Small Proposal "!in"

Augusto Moura augusto.borgesm at
Fri Jul 20 17:09:09 UTC 2018

The only use that came to mind was detecting a property descriptor in a
prototype chain. Sure is not a day to day use case, but it's useful when
writing libraries that involve descriptor modifications (decorators, for
example, will largely involve it). Recently I had to get the descriptor of
properties in a potencial deep inheritance (current Object helpers only
return own descriptors), and used the `in` operator to guard the prototype
recursive search.

``` js
const searchRecursivelyPropDescriptor = (obj, prop) =>
    ? undefined
    : Object.getOwnPropertyDescriptor(obj, prop) ||
searchRecursivelyPropDescriptor(Object.getPrototypeOf(obj), prop);

const getPropertyDescriptor = (obj, prop) =>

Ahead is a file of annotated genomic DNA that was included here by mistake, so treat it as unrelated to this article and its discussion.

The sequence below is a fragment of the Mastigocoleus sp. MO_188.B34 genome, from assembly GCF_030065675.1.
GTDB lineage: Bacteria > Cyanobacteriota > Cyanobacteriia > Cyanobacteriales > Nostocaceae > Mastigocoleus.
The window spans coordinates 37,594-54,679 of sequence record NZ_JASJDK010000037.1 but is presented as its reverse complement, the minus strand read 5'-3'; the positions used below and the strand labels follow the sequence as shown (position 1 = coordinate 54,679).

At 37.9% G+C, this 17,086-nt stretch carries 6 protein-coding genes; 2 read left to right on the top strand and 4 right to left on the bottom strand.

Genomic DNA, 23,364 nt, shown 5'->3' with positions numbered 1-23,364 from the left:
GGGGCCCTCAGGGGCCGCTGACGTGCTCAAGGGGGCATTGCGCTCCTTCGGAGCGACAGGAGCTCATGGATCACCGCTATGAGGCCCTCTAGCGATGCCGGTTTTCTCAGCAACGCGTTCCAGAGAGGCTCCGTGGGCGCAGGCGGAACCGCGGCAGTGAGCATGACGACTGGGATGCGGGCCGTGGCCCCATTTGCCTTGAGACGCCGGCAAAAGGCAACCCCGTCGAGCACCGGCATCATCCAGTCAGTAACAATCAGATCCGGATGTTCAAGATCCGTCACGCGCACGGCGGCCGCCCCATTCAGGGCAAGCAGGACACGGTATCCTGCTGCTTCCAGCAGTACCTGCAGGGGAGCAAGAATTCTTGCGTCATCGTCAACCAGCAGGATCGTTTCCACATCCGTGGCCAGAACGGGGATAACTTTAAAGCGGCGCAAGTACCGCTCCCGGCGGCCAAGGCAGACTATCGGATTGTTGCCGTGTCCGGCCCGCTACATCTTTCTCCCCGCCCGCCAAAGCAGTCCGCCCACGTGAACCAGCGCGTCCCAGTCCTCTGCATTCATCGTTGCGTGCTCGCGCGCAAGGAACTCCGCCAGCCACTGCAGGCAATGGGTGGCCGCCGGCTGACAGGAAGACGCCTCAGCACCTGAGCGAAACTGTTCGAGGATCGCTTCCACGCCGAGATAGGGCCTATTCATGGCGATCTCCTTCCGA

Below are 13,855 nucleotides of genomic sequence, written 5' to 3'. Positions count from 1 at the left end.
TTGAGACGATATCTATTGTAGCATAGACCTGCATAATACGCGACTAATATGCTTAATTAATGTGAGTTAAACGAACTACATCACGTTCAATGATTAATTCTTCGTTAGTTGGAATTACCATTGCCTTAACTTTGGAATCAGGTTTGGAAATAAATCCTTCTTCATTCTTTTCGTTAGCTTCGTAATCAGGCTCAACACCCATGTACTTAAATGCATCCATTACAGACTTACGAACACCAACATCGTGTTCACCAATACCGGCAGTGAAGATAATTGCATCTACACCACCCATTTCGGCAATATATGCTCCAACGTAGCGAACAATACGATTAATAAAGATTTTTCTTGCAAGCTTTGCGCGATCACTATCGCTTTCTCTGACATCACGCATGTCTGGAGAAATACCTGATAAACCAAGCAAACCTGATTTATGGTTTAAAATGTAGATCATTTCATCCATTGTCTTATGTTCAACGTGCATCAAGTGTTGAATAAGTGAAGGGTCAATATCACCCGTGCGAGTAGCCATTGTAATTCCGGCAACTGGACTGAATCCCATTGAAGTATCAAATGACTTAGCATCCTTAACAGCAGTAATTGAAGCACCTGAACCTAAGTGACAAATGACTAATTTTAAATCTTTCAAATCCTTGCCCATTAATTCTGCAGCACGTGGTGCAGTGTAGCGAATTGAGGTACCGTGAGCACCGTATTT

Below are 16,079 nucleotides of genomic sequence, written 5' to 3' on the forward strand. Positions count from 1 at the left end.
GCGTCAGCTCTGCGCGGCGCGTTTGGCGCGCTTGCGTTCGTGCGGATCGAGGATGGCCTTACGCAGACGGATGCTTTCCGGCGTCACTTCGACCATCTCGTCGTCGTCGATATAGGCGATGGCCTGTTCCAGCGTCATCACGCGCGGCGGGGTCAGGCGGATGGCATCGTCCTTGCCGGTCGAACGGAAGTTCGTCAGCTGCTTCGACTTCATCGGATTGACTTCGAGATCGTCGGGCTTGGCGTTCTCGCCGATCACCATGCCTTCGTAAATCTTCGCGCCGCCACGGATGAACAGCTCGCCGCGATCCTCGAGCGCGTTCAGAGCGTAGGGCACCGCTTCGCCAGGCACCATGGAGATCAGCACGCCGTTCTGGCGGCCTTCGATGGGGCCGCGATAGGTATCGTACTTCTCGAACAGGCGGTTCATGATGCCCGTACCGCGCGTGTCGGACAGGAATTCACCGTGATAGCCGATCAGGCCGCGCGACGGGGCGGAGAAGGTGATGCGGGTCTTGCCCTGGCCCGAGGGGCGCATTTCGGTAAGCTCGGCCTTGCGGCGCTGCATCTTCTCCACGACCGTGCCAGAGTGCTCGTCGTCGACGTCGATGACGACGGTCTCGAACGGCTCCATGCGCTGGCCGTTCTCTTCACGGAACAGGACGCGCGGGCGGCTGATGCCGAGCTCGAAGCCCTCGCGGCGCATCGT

prop in obj ? searchRecursivelyPropDescriptor(obj, prop) : undefined;

Anyways, we can't simply ignore the operator, if we are getting a
`!instance` and opening precedence to future operators (`!on` or `!hasOwn`)
I don't see any problems with a `!in`. Legacy bad design should not affect
language consistency of new features.

Em qui, 19 de jul de 2018 às 12:07, Mike Samuel <mikesamuel at>

> On Thu, Jul 19, 2018 at 10:40 AM Augusto Moura <augusto.borgesm at>
> wrote:
>> Of couse the usage of `in` is most of the time is not recommended, but it
>> has it place.
> What places does it have?
> I remain unconvinced that `in` has significant enough use cases to warrant
> high-level ergonomics
> were it being proposed today.
> It exists, and it'll probably never be removed from the language, but I
> don't think it should be taught
> as a good part of the language, and linters should probably flag it.
> --
Augusto Moura
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